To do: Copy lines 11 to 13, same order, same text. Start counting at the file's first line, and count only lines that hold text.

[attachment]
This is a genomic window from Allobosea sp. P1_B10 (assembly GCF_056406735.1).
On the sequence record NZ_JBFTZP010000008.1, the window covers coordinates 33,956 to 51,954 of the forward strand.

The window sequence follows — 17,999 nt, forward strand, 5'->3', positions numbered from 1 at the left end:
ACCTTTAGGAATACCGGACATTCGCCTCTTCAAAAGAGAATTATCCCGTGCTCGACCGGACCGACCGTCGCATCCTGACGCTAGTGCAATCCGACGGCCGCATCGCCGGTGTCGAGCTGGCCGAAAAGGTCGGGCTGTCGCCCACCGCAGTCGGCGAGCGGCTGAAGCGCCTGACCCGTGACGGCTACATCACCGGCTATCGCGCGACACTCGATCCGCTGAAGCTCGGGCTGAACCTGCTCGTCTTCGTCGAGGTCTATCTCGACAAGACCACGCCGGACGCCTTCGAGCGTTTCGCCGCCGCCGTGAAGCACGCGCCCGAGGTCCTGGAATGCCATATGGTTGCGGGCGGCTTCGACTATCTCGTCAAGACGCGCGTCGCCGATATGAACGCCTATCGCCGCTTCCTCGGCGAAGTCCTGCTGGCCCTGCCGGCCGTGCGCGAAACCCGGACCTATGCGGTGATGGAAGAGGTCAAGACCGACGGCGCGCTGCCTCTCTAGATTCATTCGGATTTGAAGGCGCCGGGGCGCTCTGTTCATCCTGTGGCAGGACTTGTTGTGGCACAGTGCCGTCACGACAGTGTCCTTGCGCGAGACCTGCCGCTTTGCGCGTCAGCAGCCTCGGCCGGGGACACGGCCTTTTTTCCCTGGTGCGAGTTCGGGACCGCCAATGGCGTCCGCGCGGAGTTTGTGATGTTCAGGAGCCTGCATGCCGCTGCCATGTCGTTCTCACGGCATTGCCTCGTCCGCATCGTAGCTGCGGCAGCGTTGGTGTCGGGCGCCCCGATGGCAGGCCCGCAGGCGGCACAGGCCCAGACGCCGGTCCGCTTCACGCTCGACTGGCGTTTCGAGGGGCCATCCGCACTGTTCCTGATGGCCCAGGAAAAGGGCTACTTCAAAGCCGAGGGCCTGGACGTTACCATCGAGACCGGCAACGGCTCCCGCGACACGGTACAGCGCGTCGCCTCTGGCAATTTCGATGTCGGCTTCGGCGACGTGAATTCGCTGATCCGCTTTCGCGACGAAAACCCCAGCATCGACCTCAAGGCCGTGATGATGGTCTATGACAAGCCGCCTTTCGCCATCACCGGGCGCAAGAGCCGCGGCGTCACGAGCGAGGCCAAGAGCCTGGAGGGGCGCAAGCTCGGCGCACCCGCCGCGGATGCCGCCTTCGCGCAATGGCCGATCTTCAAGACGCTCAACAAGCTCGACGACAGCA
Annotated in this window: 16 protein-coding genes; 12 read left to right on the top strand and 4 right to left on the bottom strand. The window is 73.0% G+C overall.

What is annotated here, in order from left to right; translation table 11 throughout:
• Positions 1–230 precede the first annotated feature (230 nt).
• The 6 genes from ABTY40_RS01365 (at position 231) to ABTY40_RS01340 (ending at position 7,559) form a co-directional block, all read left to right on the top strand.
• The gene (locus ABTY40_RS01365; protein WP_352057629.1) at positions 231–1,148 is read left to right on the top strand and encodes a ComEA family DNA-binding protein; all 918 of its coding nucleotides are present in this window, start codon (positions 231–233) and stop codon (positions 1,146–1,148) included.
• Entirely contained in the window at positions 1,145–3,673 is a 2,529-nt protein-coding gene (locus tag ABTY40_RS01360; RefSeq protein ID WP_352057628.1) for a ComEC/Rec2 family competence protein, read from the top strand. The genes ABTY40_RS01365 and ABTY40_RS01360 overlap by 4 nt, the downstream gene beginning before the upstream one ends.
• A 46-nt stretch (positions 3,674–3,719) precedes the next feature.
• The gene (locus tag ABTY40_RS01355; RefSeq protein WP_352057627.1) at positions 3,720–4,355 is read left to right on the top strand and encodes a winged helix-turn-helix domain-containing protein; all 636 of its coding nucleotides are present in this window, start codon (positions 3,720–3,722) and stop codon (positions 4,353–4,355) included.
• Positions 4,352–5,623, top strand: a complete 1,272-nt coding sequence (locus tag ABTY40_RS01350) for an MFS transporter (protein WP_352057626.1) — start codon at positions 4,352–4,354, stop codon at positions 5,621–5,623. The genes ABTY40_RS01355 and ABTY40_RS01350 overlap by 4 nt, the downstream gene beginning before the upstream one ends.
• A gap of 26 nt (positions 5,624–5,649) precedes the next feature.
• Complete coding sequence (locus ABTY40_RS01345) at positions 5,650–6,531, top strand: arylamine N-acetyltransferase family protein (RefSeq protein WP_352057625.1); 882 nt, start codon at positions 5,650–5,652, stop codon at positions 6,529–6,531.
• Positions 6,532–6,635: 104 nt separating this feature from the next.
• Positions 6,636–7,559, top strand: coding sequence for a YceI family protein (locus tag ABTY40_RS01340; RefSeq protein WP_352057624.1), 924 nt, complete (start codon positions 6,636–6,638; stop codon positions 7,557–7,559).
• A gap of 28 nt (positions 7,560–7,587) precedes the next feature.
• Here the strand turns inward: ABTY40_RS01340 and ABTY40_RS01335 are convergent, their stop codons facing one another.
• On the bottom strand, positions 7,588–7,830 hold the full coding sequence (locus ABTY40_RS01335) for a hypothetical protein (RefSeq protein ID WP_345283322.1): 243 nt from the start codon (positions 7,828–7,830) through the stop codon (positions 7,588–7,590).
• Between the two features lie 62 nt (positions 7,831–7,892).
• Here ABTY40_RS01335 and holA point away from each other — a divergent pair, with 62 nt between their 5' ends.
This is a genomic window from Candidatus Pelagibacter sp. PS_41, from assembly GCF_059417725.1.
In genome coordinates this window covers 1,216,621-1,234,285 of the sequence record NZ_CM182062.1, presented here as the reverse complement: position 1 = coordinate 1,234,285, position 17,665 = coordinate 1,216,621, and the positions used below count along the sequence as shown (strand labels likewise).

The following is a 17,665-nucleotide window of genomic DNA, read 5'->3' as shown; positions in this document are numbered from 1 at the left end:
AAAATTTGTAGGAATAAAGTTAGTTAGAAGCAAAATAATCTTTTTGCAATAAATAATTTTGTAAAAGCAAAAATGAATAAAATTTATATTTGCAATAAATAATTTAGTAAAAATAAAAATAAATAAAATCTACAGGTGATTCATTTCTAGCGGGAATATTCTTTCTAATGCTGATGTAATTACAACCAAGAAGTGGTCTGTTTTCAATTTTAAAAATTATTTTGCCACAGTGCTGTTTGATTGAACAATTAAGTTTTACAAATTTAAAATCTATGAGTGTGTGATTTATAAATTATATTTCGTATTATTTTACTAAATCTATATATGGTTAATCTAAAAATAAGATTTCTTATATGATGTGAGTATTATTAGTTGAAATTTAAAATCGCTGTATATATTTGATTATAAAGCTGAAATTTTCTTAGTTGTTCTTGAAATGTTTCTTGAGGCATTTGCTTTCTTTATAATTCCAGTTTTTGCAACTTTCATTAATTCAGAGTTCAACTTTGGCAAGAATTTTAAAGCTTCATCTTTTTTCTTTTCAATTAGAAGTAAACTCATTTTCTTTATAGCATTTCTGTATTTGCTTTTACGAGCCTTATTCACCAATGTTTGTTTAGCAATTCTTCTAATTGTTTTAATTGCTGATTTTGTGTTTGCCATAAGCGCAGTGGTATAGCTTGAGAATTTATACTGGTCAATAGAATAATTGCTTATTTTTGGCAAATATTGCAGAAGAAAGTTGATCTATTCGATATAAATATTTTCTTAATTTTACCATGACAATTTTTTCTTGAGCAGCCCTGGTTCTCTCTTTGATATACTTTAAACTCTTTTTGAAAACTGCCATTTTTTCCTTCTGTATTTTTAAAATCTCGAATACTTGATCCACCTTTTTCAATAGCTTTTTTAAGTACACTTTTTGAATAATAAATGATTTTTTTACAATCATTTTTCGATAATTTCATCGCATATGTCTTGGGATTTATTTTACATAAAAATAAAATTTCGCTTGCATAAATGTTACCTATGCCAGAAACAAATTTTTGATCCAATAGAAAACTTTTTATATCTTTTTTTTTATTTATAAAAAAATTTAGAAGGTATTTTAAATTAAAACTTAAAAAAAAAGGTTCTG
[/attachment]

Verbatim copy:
• A 46-nt stretch (positions 3,674–3,719) precedes the next feature.
• The gene (locus tag ABTY40_RS01355; RefSeq protein WP_352057627.1) at positions 3,720–4,355 is read left to right on the top strand and encodes a winged helix-turn-helix domain-containing protein; all 636 of its coding nucleotides are present in this window, start codon (positions 3,720–3,722) and stop codon (positions 4,353–4,355) included.
• Positions 4,352–5,623, top strand: a complete 1,272-nt coding sequence (locus tag ABTY40_RS01350) for an MFS transporter (protein WP_352057626.1) — start codon at positions 4,352–4,354, stop codon at positions 5,621–5,623. The genes ABTY40_RS01355 and ABTY40_RS01350 overlap by 4 nt, the downstream gene beginning before the upstream one ends.